Ulrike Müller

Opening, May 22, 2014, 7 pm
Exhibition, May 23 – July 5, 2014

Ulrike Müller’s work complicates the usual definition of the role of ‹artist› in a number of ways. First of all, she very frequently operates in the context of a group. Secondly, in her work as a painter and a draftswoman, she destabilizes the concepts of originality, autonomy and authorship which are so highly prized in these media. Müller shifts her formal vocabulary between the material and affective states and makes use of a variety of materials and techniques. Alongside small-format images in baked enamel, she also produces expansive murals, publications, graphic prints and performances. In her most recent group of works, Müller focuses on the global textile trade: working specifically with rugs woven in Oaxaca, Mexico. The textile industry has always been a spearhead of capitalist consumer production, with slavery-like organized production methods. Müller is interested in these complexly interwoven connections as well as in the cultural transactions surrounding textile objects, whose transport into Western salons still orientalizes the other to this day.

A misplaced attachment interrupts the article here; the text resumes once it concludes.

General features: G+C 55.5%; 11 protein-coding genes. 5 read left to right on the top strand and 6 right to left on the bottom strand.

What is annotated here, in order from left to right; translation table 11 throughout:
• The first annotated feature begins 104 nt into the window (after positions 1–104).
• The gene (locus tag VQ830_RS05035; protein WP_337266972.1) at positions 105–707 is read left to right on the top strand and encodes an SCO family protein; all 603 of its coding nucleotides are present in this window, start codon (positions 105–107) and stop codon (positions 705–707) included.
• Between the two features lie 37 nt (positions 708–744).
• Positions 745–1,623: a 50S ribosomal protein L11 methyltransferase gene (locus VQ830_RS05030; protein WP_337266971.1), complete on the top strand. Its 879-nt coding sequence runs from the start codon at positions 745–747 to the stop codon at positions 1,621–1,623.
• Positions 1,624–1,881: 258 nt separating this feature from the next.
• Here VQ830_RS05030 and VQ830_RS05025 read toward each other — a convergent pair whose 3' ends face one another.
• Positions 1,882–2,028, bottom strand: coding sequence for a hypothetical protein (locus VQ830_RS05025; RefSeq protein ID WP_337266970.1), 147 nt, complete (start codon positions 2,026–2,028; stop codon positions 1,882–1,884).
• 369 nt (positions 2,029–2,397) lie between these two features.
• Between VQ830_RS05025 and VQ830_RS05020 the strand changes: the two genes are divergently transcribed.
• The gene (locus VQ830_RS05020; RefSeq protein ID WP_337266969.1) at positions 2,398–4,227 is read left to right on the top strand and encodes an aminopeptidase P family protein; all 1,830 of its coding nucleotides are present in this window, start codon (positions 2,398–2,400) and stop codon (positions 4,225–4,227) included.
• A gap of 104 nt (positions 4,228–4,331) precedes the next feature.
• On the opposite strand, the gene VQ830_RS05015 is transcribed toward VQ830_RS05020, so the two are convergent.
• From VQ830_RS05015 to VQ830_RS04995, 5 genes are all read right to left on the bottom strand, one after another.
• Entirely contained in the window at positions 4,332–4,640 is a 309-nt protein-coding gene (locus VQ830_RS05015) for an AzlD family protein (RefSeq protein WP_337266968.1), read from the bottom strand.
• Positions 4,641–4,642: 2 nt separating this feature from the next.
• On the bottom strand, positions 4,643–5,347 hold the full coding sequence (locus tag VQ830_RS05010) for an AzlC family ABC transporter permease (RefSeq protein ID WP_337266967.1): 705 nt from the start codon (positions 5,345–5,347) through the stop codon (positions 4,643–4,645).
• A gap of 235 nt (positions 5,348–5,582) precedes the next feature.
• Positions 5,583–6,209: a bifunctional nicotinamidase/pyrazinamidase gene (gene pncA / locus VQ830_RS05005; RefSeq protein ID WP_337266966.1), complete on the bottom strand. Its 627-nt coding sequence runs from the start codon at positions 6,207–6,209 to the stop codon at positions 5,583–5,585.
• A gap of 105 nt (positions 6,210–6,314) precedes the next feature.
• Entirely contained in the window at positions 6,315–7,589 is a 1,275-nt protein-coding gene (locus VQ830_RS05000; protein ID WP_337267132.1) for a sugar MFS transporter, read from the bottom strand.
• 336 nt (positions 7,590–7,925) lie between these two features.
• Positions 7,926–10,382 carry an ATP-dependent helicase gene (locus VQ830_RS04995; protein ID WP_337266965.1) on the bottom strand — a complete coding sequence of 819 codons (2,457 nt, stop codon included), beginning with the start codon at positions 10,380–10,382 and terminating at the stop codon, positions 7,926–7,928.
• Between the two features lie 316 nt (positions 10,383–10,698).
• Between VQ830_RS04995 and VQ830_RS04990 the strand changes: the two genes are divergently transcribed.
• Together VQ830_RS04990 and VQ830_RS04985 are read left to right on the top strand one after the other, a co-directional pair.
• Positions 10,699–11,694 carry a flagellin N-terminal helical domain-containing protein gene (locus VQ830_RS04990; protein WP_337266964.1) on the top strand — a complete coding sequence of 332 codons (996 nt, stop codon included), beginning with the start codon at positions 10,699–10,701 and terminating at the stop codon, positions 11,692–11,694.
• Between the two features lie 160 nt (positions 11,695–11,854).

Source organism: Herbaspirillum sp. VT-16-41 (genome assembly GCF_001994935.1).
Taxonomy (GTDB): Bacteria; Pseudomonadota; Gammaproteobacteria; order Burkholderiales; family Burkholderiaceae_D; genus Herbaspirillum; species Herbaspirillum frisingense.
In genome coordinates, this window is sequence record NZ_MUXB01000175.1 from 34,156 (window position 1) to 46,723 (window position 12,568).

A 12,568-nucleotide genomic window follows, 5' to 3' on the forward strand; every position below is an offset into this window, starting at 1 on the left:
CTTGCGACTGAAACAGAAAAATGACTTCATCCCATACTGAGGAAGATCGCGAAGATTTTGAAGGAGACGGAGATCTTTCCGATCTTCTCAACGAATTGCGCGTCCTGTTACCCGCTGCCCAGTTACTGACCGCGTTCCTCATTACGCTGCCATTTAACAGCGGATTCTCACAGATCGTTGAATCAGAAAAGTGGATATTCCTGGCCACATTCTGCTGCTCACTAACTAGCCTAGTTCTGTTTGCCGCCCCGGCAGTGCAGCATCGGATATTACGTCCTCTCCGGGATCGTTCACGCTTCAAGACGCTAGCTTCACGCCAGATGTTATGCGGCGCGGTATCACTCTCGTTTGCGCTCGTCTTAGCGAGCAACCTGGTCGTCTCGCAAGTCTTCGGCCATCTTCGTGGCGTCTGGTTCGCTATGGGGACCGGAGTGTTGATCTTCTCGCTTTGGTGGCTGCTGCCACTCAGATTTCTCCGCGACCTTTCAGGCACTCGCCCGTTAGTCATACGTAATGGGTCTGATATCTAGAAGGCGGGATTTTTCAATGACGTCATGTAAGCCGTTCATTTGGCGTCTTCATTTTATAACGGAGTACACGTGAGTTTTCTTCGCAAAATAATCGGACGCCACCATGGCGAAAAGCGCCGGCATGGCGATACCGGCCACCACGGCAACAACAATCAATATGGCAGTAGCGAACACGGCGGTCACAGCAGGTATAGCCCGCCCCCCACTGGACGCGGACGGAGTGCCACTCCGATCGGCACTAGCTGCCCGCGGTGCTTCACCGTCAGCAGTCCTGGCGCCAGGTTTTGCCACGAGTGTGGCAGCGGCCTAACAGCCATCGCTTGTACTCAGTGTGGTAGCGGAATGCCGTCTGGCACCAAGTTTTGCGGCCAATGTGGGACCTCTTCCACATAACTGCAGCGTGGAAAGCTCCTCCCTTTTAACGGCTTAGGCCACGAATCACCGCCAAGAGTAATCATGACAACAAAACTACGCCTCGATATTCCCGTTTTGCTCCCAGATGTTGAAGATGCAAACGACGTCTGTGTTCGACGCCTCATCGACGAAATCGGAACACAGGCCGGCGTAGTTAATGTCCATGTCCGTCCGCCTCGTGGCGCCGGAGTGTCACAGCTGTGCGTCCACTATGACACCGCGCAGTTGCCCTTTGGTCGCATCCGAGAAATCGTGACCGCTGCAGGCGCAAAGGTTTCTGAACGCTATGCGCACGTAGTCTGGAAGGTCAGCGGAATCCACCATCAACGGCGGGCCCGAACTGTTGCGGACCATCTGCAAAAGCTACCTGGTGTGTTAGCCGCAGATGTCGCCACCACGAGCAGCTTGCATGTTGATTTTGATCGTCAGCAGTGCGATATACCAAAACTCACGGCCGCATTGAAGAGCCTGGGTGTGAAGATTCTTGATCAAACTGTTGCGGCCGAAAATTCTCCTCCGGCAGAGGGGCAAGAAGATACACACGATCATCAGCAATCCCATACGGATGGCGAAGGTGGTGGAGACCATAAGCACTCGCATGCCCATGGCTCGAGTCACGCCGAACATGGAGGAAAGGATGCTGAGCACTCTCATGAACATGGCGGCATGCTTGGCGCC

Ulrike Müller (b. Austria, 1971) lives and works in New York.

Curated by Christian Kravagna and Hedwig Saxenhuber.